(One of the most famous, or infamous, is Bodisen Biotech -- no stranger to readers of this space -- which was recently delisted.) By their nature, reverse mergers, as they're called, are controversial, in part because of their checkered histories and because they're popular with companies that might not pass the IPO muster.
Enter Synutra, whose IPO roadblock at the time of its reverse merger in 2005 might have been its size, but also a string of related party dealings with a handful of companies controlled by CEO Liang Zhang.
To Synutra's credit, the transactions are prominently disclosed in SEC filings. Still, disclosure doesn't mean anything more than, well, they're disclosed. And these aren't mere related party dealings. On the surface, in fact, they look somewhat like round trip transactions. In the first nine months of the year, for example, Synutra sold $10.5 million (or 7% of revenues) to a handful of companies controlled by Zhang. During the same period, it bought $17 million in goods from four of those companies.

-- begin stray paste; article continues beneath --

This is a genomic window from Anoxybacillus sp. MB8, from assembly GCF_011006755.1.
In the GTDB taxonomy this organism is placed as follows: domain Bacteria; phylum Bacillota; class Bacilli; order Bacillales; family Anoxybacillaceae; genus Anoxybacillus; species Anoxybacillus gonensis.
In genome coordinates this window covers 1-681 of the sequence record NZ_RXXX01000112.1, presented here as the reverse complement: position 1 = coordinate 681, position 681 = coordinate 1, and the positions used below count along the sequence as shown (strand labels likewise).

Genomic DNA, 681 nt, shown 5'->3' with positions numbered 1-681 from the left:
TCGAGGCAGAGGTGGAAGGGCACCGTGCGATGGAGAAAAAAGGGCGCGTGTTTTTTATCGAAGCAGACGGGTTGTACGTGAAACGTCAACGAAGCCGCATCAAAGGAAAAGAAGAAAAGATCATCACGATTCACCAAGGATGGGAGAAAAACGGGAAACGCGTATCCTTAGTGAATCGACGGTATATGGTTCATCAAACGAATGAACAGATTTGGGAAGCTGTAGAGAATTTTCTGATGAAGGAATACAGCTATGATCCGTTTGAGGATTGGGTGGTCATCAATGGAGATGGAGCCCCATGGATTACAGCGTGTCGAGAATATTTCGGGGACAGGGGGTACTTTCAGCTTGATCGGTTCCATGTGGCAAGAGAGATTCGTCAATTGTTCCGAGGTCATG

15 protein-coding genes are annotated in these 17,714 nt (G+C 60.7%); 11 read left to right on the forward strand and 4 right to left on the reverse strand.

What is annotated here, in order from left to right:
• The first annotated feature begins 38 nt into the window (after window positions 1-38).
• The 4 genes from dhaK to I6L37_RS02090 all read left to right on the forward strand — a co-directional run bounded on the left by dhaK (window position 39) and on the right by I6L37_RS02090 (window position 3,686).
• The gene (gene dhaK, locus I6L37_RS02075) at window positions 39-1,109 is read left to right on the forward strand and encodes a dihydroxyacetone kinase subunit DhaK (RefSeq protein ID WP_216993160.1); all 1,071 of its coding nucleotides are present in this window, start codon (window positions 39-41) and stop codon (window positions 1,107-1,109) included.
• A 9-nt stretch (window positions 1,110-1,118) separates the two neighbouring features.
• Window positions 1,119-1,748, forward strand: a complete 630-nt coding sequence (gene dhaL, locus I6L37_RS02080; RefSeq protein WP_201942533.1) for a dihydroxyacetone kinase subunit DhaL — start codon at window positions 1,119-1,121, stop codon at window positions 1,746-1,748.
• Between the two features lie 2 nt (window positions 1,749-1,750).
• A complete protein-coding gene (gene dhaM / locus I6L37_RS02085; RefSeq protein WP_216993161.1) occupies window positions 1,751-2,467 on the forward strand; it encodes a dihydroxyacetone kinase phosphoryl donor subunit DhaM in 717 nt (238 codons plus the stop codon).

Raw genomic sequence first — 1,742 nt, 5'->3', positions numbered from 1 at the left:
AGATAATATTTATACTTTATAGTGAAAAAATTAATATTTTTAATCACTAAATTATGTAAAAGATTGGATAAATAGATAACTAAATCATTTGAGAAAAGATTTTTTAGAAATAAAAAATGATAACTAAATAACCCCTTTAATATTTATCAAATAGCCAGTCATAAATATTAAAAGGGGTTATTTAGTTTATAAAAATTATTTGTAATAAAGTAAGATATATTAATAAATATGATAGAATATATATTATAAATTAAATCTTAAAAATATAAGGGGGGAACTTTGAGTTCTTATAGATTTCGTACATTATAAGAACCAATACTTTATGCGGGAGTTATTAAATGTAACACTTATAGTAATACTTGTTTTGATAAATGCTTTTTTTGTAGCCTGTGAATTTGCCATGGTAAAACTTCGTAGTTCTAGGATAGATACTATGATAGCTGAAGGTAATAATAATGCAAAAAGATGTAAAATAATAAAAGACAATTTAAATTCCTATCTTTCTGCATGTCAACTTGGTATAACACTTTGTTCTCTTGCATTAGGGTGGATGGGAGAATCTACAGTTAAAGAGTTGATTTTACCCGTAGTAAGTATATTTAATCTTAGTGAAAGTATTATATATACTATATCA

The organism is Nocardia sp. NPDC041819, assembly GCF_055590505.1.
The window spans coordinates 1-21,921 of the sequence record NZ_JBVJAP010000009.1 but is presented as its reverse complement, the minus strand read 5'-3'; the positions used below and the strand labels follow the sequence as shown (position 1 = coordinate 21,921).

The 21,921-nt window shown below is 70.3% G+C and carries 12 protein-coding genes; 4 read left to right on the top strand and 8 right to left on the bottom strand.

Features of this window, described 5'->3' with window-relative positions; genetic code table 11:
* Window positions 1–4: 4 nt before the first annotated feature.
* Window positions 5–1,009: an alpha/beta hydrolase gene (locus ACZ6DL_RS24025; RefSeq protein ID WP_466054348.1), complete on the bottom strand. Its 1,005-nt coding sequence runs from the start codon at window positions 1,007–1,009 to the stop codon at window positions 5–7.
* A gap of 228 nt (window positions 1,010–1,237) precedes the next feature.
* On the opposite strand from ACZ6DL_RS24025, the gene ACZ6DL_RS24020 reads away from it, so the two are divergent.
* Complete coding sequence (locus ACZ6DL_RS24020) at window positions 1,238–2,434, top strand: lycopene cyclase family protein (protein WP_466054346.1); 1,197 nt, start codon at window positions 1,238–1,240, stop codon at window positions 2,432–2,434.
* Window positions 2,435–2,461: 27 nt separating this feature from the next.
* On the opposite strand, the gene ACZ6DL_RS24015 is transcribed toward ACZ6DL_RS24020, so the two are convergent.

In its filings, Synutra says the related parties "act only" as its suppliers or distributors. Maybe the company should say they act as suppliers and distributors. Consider that Synutra sells anhydrous milk fat and non-fat dry milk to related parties that sell whey protein powder to Synutra. And Synutra sells "formulation ingredients" to another entity that sells "spray-dried milk powder" to Synutra.
President Weiguo Zhang says he realizes the related party concerns, but that some of the products purchased from related parties, especially whey protein, a key component to infant formula, are difficult to get in China; the related party, he says, is one of the top importers and distributors of whey protein.
Which may be true, but stil: On the "way too close for comfort" scale, these dealings are off the charts.